4th Gun Bn, 57th Arty
2nd How Bn, 75th Arty (8in)(SP)
3rd Gun Bn, 82nd Arty
2nd How Bn, 83rd Arty (8in)(SP)
2nd How Bn, 92nd Arty (8in)(SP)

(Source: STARS & STRIPES, Feb 24, 1968)
An advance party of 14 men of HHB, 212th Arty Group has been transferred to Fort Lewis, Wash., to help arrange for the group's redeployment of Group headquarters to this CONUS post. The main group will leave Germany in April of this year.

The transfer of the 212th to the US is part of the redeployment of selected USAREUR units to the States under the REFORGER plan. In addition to HHB, two other units of the Group will be redeployed -- 2nd Bn, 18th Arty (Rothwesten Kaserne, Kassel) and 4th Bn, 18th Arty (Francois Kaserne, Hanau).
If you have more information on the history or organization of the 212th FA Group/Brigade (or any of the subordinate units), please contact me.

(Source: Author's collection)

212th Arty Gp
Fliegerhorst Ksn, Hanau


1. HQ 212th Arty Gp (KB)

2. Fliegerhorst AAF (KB)

3. M109 of 4th Bn, 18th Arty (KB)

Unidentified motor pool (KB)

Unidentified motor pool (KB)

2nd Bn, 5th Arty (KB)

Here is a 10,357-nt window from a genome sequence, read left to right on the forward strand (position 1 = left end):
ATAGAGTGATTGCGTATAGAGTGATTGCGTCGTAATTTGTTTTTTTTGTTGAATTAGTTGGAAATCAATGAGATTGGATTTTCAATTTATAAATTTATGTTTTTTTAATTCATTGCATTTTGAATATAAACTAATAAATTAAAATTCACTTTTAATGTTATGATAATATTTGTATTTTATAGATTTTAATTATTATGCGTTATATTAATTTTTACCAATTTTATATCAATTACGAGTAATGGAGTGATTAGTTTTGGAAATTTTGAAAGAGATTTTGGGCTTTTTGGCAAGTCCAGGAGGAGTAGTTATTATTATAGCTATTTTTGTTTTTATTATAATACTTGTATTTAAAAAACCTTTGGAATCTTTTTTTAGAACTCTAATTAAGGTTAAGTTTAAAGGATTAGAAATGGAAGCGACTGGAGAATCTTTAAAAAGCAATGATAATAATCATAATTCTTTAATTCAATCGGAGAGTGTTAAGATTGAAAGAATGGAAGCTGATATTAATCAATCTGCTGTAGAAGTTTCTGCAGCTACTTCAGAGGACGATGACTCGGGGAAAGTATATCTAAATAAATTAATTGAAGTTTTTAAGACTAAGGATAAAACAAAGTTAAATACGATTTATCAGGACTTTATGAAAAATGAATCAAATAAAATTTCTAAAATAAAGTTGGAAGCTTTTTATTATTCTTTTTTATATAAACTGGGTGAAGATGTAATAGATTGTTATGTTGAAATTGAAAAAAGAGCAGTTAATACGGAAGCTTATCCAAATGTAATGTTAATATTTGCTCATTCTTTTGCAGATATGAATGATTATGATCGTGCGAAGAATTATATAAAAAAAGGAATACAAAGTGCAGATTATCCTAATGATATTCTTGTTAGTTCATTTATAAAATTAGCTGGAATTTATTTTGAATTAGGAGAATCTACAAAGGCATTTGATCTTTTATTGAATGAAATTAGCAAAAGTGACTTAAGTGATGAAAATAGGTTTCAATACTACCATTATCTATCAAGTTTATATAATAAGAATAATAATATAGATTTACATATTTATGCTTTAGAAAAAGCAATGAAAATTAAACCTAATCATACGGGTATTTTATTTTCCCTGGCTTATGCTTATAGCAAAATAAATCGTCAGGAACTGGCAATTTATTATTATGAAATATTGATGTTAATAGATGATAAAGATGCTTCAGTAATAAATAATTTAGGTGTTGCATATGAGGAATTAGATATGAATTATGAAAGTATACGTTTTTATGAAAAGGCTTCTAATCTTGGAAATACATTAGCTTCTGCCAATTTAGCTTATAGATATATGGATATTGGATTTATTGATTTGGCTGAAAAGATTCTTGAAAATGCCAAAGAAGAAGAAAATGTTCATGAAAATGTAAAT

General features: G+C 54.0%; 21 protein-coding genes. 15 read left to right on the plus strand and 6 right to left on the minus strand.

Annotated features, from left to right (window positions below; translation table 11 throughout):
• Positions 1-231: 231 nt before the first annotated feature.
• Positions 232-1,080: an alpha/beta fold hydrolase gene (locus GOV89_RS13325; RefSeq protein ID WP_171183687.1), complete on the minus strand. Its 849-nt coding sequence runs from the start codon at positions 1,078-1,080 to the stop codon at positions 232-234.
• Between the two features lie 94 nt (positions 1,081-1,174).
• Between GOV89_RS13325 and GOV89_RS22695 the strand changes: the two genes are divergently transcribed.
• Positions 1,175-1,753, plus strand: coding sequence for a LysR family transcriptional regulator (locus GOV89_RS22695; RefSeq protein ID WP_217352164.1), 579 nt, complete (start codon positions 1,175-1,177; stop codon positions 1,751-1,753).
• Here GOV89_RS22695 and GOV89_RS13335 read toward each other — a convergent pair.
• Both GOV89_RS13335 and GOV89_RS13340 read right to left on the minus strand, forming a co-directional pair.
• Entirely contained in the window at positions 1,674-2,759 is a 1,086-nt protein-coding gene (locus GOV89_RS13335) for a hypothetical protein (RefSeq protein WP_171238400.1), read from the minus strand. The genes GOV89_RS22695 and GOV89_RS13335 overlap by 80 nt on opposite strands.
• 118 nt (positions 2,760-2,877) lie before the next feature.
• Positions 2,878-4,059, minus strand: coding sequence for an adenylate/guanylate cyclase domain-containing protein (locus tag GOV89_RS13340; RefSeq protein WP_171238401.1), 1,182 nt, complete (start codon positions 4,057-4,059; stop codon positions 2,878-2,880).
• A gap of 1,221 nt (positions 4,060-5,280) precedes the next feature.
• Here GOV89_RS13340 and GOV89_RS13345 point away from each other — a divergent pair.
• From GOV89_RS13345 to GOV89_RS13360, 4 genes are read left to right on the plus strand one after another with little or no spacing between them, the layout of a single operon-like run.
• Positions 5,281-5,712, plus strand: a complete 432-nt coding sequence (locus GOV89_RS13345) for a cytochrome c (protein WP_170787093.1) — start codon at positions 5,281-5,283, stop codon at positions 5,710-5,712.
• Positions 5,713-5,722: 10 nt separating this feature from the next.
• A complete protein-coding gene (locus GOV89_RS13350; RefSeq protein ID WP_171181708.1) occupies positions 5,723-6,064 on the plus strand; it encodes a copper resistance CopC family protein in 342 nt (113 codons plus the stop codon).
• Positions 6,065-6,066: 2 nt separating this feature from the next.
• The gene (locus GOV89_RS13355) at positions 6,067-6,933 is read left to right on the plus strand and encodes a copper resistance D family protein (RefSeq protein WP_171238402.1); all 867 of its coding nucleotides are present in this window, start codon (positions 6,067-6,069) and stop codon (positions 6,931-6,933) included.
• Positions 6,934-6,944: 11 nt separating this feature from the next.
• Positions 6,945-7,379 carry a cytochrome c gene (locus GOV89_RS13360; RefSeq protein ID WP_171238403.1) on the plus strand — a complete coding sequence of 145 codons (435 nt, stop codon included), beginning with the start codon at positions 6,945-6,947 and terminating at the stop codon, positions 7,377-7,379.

"L" Company provides an armored sleigh for Santa (KB)

(Source: STARS & STRIPES, November 26, 1963)
Throughout USAREUR, servicemembers mourned the passing of President John F. Kennedy in November 1963.

Here, the 212th Field Artilery Group at Fliegerhorst Kaserne fires a 21-gun salute using 105mm self propelled M-52's.

(Source: Email from Charles COMMA Causey, First Vice President, 30th Field Artillery Regiment Association)
The 212th did take over the equipment and personnel of the 30th Field Artillery Group.

If you are ever in contact with any of the Honest John personnel who may have served in the 550th or 2/30th FA Honest John, please have them contact me or the web master at www.hardchargers.com. The same goes for all other FA personnel who served with any of the 30th units.
Charles COMMA Causey

(Source: Email from Gaither Kitchell)
I served in the B/1/26th Arty (Tgt Acq) and 4/18th Field Arty during the period of 1965-1968. These units were under the 212th FA Gp.

In 1968, I was the primary project officer for the 4/18th when they were shipped to Ft Lewis, WA with the 212th FA Gp (as part of the REFORGER concept). REFORGER I was the term used for our move from GE to Ft. Lewis.